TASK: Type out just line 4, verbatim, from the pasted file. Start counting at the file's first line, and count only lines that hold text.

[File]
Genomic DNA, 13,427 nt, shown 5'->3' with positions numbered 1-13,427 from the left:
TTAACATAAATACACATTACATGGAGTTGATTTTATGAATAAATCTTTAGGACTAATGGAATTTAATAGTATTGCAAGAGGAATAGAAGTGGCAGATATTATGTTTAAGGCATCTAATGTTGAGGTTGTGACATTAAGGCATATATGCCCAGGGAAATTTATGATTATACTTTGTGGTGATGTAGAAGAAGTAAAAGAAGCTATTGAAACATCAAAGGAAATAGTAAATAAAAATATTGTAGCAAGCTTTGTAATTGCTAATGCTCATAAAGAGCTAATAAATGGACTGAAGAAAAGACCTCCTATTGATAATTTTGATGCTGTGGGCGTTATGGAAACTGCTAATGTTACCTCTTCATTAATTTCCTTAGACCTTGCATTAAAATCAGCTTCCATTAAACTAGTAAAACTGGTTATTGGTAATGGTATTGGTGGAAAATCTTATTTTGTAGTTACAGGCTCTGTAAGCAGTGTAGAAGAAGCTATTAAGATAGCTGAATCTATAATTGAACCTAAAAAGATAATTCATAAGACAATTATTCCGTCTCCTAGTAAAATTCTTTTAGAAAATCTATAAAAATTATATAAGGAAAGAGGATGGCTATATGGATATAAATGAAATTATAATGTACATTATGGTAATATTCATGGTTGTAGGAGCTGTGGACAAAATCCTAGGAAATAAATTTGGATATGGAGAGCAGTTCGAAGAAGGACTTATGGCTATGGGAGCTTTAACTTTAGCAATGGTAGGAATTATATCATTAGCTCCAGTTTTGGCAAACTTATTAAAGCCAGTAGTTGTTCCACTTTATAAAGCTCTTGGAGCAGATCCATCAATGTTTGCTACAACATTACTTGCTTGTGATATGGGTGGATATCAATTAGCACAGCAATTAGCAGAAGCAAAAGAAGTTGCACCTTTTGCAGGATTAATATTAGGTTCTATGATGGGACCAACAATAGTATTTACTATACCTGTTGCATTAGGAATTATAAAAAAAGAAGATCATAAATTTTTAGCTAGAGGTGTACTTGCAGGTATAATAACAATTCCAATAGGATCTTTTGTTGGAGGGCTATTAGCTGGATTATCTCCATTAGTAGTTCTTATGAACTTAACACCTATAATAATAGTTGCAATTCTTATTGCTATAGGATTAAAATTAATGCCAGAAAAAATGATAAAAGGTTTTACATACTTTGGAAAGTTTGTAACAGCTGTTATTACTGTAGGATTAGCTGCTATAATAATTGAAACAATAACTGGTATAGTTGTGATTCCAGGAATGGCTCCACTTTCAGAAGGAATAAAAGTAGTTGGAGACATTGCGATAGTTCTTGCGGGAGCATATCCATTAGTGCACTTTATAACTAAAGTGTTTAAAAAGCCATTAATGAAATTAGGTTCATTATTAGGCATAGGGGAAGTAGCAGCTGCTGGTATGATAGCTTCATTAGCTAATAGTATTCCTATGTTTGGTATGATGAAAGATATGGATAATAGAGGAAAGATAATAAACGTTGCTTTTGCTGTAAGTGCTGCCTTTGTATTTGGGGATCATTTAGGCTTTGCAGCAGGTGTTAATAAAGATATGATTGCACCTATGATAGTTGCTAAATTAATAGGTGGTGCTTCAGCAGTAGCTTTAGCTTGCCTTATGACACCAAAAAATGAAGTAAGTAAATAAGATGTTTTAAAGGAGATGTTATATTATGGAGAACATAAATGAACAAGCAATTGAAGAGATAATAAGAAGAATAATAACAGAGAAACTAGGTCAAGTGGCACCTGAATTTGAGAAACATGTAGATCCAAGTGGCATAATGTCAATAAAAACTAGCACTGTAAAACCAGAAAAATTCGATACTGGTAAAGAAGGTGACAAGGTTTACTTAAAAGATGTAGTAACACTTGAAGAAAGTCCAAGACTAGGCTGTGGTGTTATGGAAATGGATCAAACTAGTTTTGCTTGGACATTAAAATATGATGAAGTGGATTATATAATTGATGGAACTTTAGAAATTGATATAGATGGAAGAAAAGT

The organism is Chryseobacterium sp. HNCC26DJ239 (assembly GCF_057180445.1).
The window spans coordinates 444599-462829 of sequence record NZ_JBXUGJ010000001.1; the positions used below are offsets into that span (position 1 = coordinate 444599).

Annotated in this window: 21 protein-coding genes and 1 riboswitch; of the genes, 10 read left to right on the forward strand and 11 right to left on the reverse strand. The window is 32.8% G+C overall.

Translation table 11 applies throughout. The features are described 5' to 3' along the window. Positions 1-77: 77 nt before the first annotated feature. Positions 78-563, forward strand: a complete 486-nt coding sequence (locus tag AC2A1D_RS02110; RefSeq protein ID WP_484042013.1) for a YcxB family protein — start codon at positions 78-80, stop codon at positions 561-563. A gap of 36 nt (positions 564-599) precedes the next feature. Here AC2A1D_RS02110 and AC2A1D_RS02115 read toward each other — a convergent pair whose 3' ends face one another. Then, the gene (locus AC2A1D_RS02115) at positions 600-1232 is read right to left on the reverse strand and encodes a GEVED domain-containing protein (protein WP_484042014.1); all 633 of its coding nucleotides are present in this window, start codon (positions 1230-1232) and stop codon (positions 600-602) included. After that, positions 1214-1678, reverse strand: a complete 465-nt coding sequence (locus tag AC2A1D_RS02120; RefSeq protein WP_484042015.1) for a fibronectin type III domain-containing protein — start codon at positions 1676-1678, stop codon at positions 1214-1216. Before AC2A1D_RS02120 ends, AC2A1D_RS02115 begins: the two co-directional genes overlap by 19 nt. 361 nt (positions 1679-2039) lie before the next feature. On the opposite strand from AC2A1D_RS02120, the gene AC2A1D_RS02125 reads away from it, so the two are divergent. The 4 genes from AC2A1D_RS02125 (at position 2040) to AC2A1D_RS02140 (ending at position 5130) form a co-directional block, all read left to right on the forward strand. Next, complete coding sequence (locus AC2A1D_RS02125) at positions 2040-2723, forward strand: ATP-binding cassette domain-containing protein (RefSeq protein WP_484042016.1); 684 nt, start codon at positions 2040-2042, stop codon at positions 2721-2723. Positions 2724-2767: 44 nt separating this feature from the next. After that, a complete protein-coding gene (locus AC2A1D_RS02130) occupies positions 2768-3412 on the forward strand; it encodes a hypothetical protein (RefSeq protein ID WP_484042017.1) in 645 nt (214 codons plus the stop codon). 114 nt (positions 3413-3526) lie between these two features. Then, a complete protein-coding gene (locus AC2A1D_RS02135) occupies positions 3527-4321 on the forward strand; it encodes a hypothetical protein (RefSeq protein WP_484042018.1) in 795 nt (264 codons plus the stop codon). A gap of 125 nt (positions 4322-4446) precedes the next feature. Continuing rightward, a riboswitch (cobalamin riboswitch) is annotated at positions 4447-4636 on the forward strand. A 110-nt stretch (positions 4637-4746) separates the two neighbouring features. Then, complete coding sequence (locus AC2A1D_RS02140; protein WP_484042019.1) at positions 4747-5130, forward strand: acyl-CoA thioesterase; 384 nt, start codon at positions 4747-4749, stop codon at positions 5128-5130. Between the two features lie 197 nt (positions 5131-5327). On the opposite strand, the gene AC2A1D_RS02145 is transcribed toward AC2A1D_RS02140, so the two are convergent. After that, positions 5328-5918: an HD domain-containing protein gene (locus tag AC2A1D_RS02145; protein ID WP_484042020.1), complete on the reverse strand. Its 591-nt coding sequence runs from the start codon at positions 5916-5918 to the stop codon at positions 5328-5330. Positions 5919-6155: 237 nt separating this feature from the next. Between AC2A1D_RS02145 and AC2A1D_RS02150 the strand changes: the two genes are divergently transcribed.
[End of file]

The window spans coordinates 444599-462829 of sequence record NZ_JBXUGJ010000001.1; the positions used below are offsets into that span (position 1 = coordinate 444599).